On the other hand, really effective research cannot be conducted forever in the ivory tower of the laboratory or the economist's office. If it is to meet human needs practically and realistically, a research program must be related somehow to a program of action. There is a long history of energetic and expensive research into the problems of marketing and the actual results of all of this research have been somewhat comparable to the mouse that was brought forth by the mountain after it had labored.
During the period 1938-42 when I was Director of Economic Information in the Department of Agriculture, the Bureau of Agricultural Economics conducted an extended and competent survey of marketing needs, of wastes in the marketing system, and of ways of rendering the system more efficient. This job of research was but one of many that had preceded it and it has been succeeded by others since. Many members of this committee will recall that the committee itself, under the chairmanship of former Congressman John Flanagan at one time made elaborate preparations for digging into these problems, getting at the root evils and coming up with legislative proposals. Somehow, this project, which the National Farmers Union also strongly endorsed at the time, bogged down so far as
legislation for action was concerned. The only tangible result was the enactment of the Research and Marketing Act of 1946, which however praiseworthy, still called only for more research.
On the other hand, we do not regard H. R. 8320 as a panacea or as a substitute for a price or income support program for perishable agricultural commodities. Its adoption will not remove the need for equitable treatment of the producers of perishables as compared with the producers of stora bles, nor will it solve the very difficult problems connected with effective coverage by support programs for such producers. We look upon it as being exactly what the title of the bill states, a measure that will improve the facilities for getting these products from farmer to consumer.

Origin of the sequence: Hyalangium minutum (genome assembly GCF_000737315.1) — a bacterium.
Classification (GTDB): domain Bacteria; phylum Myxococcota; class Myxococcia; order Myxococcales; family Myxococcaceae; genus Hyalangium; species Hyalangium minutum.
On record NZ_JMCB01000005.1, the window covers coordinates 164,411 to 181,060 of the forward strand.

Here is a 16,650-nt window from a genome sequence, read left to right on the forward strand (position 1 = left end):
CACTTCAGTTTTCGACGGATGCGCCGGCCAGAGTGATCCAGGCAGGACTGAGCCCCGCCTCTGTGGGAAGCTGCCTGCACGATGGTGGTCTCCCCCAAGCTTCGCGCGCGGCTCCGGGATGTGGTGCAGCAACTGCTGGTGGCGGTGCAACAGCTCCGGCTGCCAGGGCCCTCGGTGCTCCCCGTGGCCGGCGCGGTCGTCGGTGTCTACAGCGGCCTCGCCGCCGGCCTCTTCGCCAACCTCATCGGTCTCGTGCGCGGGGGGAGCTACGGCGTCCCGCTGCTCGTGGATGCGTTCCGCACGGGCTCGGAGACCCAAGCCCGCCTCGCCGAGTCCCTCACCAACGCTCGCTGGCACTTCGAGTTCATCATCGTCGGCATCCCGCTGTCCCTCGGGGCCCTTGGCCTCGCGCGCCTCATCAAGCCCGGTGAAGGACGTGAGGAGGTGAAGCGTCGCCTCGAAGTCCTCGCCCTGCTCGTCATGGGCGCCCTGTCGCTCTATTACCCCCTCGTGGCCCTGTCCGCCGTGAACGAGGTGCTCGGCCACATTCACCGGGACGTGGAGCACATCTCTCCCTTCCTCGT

As to the content of the bill, we do not pretend that we know exactly what its provisions should be as to the term and length of loans, the precise interest rate to be charged, whether all of the technical and fiscal provisions should stand without change, or just how large the revolving funds established in the bill should be. So far as we are able to determine, the bill is well drawn in these and other respects. But in any case our position is that the bill or one very similar to it should be enacted as a first step toward action in this field. Plenty of precedence exists in the activities of the Federal Government both for the insurance of loans and for the making of direct loans, and it is to be presumed that the application of this experience in the field of agricultural marketing facilities would be successful. We believe, in any event, that the bill should be adopted, the job undertaken, and revisions in the law made later if they are found to be necessary.
We are glad to see that section V on page 6 of the bill explicitly relates the loan program and the research program called for under the Research and Marketing Act of 1946, and believe that the close coordination of this research program with a program for action will render the research job far more fruitful than it would otherwise be.
Our only specific suggestion for a change in the language of the bill is for an insertion in section III on page 3. We would suggest that the committee consider in line 20 after the word “enterprise” the insertion of the phrase "including cooperative associations of farmers or of consumers, or of both,” so that section III would read: It is the purpose of this act to facilitate, encourage, and assist municipalities
and private enterprise, including cooperative associations of farmers or of consumers, or of both, in the creation and development of modern and efficient public wholesale markets
The CHAIRMAN. Thank you very much, Mr. Smith.
The CHAIRMAN. Mr. Don Baker, of Huntington, W. Va., we will be glad to hear you now. STATEMENT OF DON BAKER, MANAGER, HUNTINGTON CHAMBER
OF COMMERCE, HUNTINGTON, W. VA. Mr. BAKER. I am manager of the Huntington Chamber of Commerce. Huntington lies in the Tri-State area. It is a town of 86,000 people. We have a consuming area of a little over half a million people who live in three different States. We have surveyed our market problem time and again.